The Morrison Government has announced a record $50 million package for Koalas that will improve the health outcomes of the species, extend long-term monitoring and restore and preserve critical habitat.
“This new package will take Government spending on koalas to more than $74 million since 2019, bringing together land managers, researchers, veterinarians and citizen scientists to address a full range of support strategies,” Minister Ley said.
“The extra funding will build on work already happening across the koalas’ range to restore and connect important habitat patches, control feral animals and weeds and improve habitat.”
The additional $50 million investment over the next four years includes:
- $20 million for habitat protection projects – grants for large-scale activities run by Natural Resource Management and non-government organisations, industry, and Indigenous groups, as well as state and territory governments.
- $10 million for community-led initiatives – grants for local habitat protection and restoration activities, health and care facilities, and citizen science projects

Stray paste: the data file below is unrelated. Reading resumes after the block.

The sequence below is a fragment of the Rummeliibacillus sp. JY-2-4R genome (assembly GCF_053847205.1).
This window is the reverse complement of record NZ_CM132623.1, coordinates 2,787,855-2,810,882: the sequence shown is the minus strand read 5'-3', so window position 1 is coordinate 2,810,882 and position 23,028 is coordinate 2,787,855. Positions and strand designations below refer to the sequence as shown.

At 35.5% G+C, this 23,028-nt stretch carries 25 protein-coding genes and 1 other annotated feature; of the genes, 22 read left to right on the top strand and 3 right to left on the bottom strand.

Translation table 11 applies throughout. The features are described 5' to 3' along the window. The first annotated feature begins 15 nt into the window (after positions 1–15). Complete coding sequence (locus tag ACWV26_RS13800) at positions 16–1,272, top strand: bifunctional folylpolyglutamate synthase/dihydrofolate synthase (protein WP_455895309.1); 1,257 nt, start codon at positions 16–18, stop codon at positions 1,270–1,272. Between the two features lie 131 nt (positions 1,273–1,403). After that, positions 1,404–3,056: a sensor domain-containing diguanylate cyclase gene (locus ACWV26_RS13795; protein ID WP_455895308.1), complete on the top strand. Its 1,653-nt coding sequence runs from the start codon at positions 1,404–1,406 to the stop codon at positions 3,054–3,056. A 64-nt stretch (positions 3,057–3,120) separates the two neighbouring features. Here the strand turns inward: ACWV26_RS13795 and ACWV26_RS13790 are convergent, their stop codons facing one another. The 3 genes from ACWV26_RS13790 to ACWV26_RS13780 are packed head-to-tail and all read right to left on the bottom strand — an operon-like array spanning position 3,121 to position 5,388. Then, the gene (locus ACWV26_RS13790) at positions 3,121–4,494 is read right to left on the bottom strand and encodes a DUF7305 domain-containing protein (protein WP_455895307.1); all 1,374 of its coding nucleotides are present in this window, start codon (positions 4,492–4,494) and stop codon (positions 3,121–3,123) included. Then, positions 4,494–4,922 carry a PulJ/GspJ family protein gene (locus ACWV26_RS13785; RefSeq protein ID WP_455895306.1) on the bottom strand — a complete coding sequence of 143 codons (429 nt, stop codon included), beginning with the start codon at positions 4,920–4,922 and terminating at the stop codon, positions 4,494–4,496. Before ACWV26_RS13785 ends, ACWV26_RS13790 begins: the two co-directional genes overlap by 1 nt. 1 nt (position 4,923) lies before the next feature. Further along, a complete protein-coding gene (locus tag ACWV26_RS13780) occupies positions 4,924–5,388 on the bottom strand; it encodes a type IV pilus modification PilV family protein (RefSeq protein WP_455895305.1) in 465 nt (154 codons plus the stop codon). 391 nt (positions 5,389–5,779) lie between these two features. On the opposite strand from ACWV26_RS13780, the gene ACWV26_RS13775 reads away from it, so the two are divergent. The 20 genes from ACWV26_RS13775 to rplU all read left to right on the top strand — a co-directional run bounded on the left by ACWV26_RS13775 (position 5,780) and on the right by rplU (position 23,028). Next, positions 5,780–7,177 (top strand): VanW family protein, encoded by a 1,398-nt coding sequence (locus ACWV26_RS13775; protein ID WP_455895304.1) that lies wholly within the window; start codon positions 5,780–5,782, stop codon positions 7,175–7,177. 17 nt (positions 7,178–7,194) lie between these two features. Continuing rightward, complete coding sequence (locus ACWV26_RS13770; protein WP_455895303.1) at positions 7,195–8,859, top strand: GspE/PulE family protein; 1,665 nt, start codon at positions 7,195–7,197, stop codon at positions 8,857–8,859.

- $10 million to extend the National Koala Monitoring Program – to identify trends over time, increase the number of sites sampled, and support the participation of citizen scientists
- $2 million to improve Koala health outcomes – grants for applied research activities and practical application to address health challenges such as retrovirus, herpesviruses, and chlamydia
- $1 million for Koala care, treatment and triage – expanding and continuing national training for veterinarians and volunteers to care for and treat koalas.
Member for Groom, Garth Hamilton said the $50 million package will also provide significant flow-on benefits for other native species.
“These new measures will help ensure the long-term recovery and resilience of our beloved Koala populations through monitoring, training in treatment and care, and on-ground action to protect critical habitat,” Mr Hamilton said.
“We are working with communities and landholders on habitat restoration projects that target thousands of hectares in significant koala areas in Eastern Australia.
“We are also investing in programs to train vets and vet nurses to treat koalas after extreme weather events and we are funding research to determine the genetic strength of populations and how unique DNA variants can provide resistance to diseases such as chlamydia.”